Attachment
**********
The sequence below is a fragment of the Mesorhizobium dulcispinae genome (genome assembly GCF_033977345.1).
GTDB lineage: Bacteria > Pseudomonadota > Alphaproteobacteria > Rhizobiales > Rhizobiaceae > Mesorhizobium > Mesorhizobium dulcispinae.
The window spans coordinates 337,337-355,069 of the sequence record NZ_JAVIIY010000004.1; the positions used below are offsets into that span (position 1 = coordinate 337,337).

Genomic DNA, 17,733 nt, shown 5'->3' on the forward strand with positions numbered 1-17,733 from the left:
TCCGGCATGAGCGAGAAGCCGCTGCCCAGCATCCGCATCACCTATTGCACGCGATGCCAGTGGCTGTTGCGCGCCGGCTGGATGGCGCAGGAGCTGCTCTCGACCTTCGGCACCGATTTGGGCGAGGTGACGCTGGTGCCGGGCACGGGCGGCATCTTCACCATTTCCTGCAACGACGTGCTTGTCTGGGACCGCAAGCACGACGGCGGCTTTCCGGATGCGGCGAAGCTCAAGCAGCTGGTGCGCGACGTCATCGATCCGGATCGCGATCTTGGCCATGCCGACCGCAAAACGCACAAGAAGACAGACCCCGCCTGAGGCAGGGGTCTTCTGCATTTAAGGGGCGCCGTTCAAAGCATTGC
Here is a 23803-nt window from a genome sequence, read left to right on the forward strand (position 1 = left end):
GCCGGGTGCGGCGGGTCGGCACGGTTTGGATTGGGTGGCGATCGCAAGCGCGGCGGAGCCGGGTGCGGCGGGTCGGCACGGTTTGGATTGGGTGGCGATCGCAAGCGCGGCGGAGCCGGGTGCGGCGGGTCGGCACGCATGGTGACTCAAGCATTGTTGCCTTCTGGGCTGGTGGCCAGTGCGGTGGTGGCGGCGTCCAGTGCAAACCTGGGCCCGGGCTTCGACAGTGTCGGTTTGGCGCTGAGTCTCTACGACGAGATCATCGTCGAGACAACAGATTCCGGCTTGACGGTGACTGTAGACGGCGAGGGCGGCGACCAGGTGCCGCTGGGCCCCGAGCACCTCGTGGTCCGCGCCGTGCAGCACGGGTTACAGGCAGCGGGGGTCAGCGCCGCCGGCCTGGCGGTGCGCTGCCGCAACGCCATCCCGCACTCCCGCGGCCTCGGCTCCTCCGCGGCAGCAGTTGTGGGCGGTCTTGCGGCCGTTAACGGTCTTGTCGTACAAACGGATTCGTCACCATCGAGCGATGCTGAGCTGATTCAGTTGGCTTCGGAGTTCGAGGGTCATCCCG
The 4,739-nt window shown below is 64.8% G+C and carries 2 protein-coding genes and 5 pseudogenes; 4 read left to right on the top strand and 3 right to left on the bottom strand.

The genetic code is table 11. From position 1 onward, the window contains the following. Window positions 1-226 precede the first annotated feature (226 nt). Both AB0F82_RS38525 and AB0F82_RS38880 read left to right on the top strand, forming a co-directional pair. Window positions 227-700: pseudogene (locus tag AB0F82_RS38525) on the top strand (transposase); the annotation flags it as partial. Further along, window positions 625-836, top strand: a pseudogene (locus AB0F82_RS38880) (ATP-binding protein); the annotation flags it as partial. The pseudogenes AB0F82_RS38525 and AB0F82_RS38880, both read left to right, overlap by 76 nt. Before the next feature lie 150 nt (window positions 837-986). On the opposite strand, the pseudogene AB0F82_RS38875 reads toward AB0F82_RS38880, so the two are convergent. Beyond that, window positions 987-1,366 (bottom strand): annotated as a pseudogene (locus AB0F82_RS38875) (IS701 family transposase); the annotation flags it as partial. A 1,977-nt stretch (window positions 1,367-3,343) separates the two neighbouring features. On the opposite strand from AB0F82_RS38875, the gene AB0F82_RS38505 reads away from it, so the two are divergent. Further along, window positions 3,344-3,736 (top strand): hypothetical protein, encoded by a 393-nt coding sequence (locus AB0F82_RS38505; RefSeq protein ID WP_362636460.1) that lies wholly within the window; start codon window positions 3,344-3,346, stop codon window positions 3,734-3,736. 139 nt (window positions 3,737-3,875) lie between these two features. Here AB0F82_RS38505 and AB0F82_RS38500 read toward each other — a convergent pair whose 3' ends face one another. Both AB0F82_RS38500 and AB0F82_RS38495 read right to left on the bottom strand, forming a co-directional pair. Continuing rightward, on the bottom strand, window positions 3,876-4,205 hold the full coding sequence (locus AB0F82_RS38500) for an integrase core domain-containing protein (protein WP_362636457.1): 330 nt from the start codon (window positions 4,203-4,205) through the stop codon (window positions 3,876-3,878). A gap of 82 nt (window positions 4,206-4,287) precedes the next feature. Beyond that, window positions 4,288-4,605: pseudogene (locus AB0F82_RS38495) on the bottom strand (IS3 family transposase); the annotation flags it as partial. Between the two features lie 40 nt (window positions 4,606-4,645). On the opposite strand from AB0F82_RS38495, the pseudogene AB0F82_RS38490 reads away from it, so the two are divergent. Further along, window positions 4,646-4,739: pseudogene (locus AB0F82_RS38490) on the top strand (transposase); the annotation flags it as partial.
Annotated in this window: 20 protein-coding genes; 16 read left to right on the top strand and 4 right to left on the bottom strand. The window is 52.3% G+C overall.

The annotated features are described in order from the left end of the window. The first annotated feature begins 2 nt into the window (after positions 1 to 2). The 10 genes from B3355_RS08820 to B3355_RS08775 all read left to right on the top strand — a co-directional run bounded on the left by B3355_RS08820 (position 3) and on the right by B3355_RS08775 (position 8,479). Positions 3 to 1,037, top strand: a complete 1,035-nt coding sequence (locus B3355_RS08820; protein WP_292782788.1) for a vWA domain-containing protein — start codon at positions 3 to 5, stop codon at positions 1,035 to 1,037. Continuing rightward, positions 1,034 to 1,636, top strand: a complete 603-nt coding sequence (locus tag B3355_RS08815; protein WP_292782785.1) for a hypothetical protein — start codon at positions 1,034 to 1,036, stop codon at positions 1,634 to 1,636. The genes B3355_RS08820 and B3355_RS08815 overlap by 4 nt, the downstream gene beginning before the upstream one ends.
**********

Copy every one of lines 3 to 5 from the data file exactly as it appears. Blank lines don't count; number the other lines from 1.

The window spans coordinates 337,337-355,069 of the sequence record NZ_JAVIIY010000004.1; the positions used below are offsets into that span (position 1 = coordinate 337,337).

Genomic DNA, 17,733 nt, shown 5'->3' on the forward strand with positions numbered 1-17,733 from the left:
TCCGGCATGAGCGAGAAGCCGCTGCCCAGCATCCGCATCACCTATTGCACGCGATGCCAGTGGCTGTTGCGCGCCGGCTGGATGGCGCAGGAGCTGCTCTCGACCTTCGGCACCGATTTGGGCGAGGTGACGCTGGTGCCGGGCACGGGCGGCATCTTCACCATTTCCTGCAACGACGTGCTTGTCTGGGACCGCAAGCACGACGGCGGCTTTCCGGATGCGGCGAAGCTCAAGCAGCTGGTGCGCGACGTCATCGATCCGGATCGCGATCTTGGCCATGCCGACCGCAAAACGCACAAGAAGACAGACCCCGCCTGAGGCAGGGGTCTTCTGCATTTAAGGGGCGCCGTTCAAAGCATTGC